Nitric Oxide Reduction by Carbon Monoxide over Supported Hexaruthenium Cluster Catalysts. 1. The Active Site Structure That Depends on Supporting Metal Oxide and Catalytic Reaction Conditions

Taketoshi Minato, Yasuo Izumi, Ken-ichi Aika, Atsushi Ishiguro, Takayuki Nakajima, and Yasuo Wakatsuki
Journal of Physical Chemistry, B, 9022 - 9028, 107(34) (2003).

Ruthenium site structures supported on metal oxide surfaces were designed by reacting organometallic Ru cluster [Ru6C(CO)16]2- or [Ru6(CO)18]2- with various metal oxides, TiO2, Al2O3, MgO, and SiO2. The surface Ru site structure, formed under various catalyst preparation and reaction conditions, was investigated by the Ru K-edge extended X-ray absorption fine structure (EXAFS). Samples of [Ru6C(CO)16]2-/TiO2(anatase) and [Ru6C(CO)16]2-/TiO2(rutile) were found to retain the original Ru6C framework when heated in the presence of NO (2.0 kPa) or NO (2.0 kPa) + CO (2.0 kPa) at 423 K, i.e. catalytic reaction conditions for NO decomposition. At 523 K, the Ru-Ru bonds of Ru6C framework were cleaved by the attack of NO. In contrast, the Ru site became spontaneously dispersed over TiO2 (anatase). When being supported over TiO2 (mesoporous), MgO, or Al2O3, the Ru6C framework split into fragments in gaseous NO or NO + CO even at 423 K. The Ru6 framework of [Ru6(CO)18]2- was found to break easily into smaller ensembles in the presence of NO and/or CO at 423 K on support. Taking into consideration the realistic environments in which these catalysts will be used, we also examined the effect of water and oxygen. When water was introduced to the sample [Ru6C(CO)16]2-/TiO2(anatase) at 423 K , it did not have any effects on the stabilized Ru6C framework structure. In the presence of oxygen gas, however, the Ru hexanuclear structure decomposed into isolated Ru cations bound to surface oxygen atoms of TiO2 (anatase).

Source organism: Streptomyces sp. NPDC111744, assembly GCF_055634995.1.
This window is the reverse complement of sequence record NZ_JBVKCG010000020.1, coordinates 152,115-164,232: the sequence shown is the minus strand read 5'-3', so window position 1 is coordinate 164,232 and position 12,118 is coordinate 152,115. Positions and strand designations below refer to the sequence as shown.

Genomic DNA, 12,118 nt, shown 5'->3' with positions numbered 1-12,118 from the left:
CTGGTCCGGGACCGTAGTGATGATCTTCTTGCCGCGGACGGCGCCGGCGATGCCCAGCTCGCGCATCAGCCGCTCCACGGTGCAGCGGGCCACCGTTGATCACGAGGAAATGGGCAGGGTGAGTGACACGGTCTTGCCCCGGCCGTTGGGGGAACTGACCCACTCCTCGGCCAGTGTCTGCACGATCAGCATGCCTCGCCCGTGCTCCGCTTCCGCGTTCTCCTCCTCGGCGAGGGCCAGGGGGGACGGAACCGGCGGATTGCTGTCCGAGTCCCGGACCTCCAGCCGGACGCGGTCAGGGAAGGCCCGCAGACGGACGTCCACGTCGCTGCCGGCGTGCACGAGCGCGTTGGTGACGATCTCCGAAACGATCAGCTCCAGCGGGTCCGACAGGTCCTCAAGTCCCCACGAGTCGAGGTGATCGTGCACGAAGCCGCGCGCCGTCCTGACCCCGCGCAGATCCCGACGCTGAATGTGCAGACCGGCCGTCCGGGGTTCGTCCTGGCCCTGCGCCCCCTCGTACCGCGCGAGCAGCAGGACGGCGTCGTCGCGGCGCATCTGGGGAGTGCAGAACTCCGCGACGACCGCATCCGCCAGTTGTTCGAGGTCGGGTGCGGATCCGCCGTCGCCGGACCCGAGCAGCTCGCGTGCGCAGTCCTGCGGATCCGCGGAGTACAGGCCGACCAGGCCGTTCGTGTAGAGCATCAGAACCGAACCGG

Chiba University > Graduate School of Science > Department of Chemistry > Dr. Yasuo Izumi Group